A Culture of Separation: Border PatrolPosted: October 26, 2015
Alien: A creature from another galaxy. Something different. Not human. An unknown.
Alien: A term used by Border Patrol for people without papers from other countries that shows the disconnect from humanity, accountability, and context that often exists in Border Patrol and among its agents.
Separation is the word that sticks with me the most after visiting the Border Patrol station in Nogales. Both of the agents we talked to as well as Border Patrol policy convey that people crossing the border are other than human; calling people aliens and illegals reinforces this state of mind. Calling someone illegal implies that one type of person is the wrong type of person while another is the right type of person. Border Patrol literally values US citizen lives over migrant lives. For example, when we visited Border Patrol and asked about expenditures the agents replied using a hypothetical situation of a dirty bomb killing a US citizen; “wouldn’t you spend six million dollars to save a life? Isn’t any amount of money worth saving a life?” Yet this logic applied only to the lives of US citizens. Millions of dollars a year are spent funneling people without papers into the most dangerous parts of the desert. The same millions spent to save the life of an American citizen are also spent to kill non-US citizens in the desert. Prevention Through Deterrence, a border strategy, increased border spending, heightened surveillance, and closed down urban areas of crossing, making people cross through the most dangerous parts of the desert. This relies on the mortal danger of the desert, high death rates, and tales of gruesome death to de-incentivize people from crossing.
Border Patrol’s refusal to remember migrants who have died further illustrate their failure to recognize migrant’s basic humanity and their devaluing of migrant peoples lives. A plaque of Border Patrol agents who died in the line of duty, or more commonly driving to and from work, is the first thing you see walking into the Border Patrol station. Since Border Patrol’s founding in 1924, roughly a hundred agents have died nationally. In Border Patrol school, each agent in training has to learn the story of someone who died. Juxtapose this with hundreds of people who die in the desert each year as a result of Border Patrol policy and action. These people’s stories aren’t learned. Their faces aren’t displayed. They are simply numbers that fit into categories like illegal, alien, and Other Than Mexican- words that agents use to describe the people they apprehend. Border Patrol policy and mentality addresses non-U.S. citizens as people whose lives don’t have value or narratives.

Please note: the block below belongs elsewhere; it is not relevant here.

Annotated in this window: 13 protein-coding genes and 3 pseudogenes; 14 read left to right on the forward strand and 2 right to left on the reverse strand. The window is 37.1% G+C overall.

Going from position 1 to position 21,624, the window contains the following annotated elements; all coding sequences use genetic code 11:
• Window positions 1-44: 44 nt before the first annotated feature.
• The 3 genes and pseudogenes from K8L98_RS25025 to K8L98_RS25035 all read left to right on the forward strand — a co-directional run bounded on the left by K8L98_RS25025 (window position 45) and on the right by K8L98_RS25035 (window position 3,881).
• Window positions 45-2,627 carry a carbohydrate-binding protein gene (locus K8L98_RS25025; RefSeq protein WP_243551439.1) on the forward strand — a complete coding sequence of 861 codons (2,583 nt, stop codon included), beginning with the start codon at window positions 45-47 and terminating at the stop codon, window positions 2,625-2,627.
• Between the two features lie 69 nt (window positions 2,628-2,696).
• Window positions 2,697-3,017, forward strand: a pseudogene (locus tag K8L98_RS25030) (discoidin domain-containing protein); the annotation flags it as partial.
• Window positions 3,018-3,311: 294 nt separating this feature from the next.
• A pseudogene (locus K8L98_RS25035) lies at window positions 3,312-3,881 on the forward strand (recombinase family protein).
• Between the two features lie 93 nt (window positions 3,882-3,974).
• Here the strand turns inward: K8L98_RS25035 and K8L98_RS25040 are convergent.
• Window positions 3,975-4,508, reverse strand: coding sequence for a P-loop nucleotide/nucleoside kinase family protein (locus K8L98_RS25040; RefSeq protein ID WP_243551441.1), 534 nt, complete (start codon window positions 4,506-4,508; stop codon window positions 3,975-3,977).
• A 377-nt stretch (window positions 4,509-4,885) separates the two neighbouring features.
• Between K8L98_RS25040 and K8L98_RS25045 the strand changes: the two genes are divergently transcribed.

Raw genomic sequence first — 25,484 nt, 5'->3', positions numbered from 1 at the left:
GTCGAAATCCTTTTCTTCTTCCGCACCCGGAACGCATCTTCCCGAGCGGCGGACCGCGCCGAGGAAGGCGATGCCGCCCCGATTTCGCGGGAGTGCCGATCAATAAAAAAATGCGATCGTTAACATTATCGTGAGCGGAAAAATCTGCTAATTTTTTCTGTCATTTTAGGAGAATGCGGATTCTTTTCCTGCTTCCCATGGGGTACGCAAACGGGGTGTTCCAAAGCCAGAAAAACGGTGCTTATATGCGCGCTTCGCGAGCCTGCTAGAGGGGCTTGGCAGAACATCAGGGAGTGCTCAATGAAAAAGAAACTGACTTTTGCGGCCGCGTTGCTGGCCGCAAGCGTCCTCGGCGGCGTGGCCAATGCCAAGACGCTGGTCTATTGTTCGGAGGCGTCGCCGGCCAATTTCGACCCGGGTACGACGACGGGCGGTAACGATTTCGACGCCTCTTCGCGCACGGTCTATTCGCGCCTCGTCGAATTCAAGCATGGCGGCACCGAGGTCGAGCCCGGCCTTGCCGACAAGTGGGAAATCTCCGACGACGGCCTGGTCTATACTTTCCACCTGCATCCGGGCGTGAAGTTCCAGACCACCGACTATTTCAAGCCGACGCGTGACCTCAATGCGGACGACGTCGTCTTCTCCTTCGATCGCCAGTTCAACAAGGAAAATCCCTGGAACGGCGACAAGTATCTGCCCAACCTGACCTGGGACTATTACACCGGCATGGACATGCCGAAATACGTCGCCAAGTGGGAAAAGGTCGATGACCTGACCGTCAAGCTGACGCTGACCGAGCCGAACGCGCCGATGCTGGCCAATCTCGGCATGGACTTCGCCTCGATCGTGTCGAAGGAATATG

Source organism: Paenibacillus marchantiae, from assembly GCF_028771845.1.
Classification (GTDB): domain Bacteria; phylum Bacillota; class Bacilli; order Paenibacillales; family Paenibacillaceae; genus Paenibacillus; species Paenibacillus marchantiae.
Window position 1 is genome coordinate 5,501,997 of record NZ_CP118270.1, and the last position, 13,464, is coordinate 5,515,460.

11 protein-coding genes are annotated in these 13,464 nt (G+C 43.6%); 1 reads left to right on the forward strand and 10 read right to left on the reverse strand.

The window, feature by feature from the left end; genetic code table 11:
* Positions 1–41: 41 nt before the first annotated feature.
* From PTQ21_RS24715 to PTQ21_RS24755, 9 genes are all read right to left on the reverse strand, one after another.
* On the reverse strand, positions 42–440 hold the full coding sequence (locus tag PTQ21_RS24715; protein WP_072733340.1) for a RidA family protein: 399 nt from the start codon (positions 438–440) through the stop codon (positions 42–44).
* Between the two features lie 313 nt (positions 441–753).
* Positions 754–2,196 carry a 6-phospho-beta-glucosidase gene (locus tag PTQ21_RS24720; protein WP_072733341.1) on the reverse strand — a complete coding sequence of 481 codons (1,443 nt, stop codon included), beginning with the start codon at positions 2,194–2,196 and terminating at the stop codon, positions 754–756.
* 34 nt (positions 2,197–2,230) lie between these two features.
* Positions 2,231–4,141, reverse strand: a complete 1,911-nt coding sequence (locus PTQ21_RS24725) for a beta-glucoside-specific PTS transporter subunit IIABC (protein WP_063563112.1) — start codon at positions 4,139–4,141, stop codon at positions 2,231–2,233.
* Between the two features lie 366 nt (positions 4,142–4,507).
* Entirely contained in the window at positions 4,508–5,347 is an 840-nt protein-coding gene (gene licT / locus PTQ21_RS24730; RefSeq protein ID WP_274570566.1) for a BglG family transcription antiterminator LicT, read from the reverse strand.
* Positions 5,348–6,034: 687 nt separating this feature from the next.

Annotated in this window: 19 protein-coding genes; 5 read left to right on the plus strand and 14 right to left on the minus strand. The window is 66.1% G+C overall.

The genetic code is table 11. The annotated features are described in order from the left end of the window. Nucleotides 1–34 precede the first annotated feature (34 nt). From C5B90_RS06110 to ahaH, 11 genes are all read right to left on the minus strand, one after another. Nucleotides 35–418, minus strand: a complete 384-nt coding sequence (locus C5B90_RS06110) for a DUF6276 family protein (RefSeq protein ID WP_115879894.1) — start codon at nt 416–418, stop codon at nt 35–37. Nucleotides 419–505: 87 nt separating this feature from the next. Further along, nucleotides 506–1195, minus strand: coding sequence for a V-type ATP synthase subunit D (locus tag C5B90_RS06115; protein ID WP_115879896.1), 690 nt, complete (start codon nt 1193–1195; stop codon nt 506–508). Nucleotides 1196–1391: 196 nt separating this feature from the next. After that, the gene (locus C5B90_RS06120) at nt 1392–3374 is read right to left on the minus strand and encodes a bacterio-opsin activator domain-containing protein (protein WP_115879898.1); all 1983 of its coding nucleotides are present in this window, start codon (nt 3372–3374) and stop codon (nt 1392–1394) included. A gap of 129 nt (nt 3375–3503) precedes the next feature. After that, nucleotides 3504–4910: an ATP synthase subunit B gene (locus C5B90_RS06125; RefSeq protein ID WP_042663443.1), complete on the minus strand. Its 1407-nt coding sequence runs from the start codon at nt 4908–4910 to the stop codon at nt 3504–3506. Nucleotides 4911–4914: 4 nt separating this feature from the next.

This theme of separation and devaluing life is magnified in the lack of agents accountability for their actions. Appropriate action in a given situation is “all based on the officer’s perception.” Thus, if a person doesn’t respond to an agent’s vocal commands because they don’t understand English, the officer is authorized to use whatever force they deem necessary. If a person grabs a rock, the situation has escalated enough for an agent to use deadly force. When we questioned these policies, we were told “that’s above my pay grade.” Agents follow orders. A daily separation between thought, action, and effect is the normal function of Border Patrol. Officers are conditioned not to question; they are taught the policy governing their actions is not their business.